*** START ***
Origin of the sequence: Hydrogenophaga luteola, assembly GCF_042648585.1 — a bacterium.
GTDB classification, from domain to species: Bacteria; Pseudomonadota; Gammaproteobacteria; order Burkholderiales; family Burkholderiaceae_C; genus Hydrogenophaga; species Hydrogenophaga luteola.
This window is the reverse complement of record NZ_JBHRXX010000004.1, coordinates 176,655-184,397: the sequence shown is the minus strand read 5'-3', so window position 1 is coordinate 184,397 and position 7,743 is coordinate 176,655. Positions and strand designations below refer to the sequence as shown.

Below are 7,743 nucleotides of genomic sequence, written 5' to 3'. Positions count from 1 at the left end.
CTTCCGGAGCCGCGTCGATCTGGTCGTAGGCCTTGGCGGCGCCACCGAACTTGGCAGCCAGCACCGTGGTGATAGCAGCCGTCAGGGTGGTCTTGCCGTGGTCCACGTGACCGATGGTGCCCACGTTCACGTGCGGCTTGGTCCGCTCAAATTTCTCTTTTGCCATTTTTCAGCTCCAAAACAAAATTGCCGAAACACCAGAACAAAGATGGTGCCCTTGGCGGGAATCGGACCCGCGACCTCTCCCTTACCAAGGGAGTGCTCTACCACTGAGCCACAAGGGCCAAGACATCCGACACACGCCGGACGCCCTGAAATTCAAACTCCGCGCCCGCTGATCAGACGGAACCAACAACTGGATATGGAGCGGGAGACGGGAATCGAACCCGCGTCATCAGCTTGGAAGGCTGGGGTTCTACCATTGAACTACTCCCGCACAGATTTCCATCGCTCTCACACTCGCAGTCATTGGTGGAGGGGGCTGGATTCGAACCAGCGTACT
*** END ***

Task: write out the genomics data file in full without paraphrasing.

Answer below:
Origin of the sequence: Hydrogenophaga luteola, assembly GCF_042648585.1 — a bacterium.
GTDB classification, from domain to species: Bacteria; Pseudomonadota; Gammaproteobacteria; order Burkholderiales; family Burkholderiaceae_C; genus Hydrogenophaga; species Hydrogenophaga luteola.
This window is the reverse complement of record NZ_JBHRXX010000004.1, coordinates 176,655-184,397: the sequence shown is the minus strand read 5'-3', so window position 1 is coordinate 184,397 and position 7,743 is coordinate 176,655. Positions and strand designations below refer to the sequence as shown.

Below are 7,743 nucleotides of genomic sequence, written 5' to 3'. Positions count from 1 at the left end.
CTTCCGGAGCCGCGTCGATCTGGTCGTAGGCCTTGGCGGCGCCACCGAACTTGGCAGCCAGCACCGTGGTGATAGCAGCCGTCAGGGTGGTCTTGCCGTGGTCCACGTGACCGATGGTGCCCACGTTCACGTGCGGCTTGGTCCGCTCAAATTTCTCTTTTGCCATTTTTCAGCTCCAAAACAAAATTGCCGAAACACCAGAACAAAGATGGTGCCCTTGGCGGGAATCGGACCCGCGACCTCTCCCTTACCAAGGGAGTGCTCTACCACTGAGCCACAAGGGCCAAGACATCCGACACACGCCGGACGCCCTGAAATTCAAACTCCGCGCCCGCTGATCAGACGGAACCAACAACTGGATATGGAGCGGGAGACGGGAATCGAACCCGCGTCATCAGCTTGGAAGGCTGGGGTTCTACCATTGAACTACTCCCGCACAGATTTCCATCGCTCTCACACTCGCAGTCATTGGTGGAGGGGGCTGGATTCGAACCAGCGTACT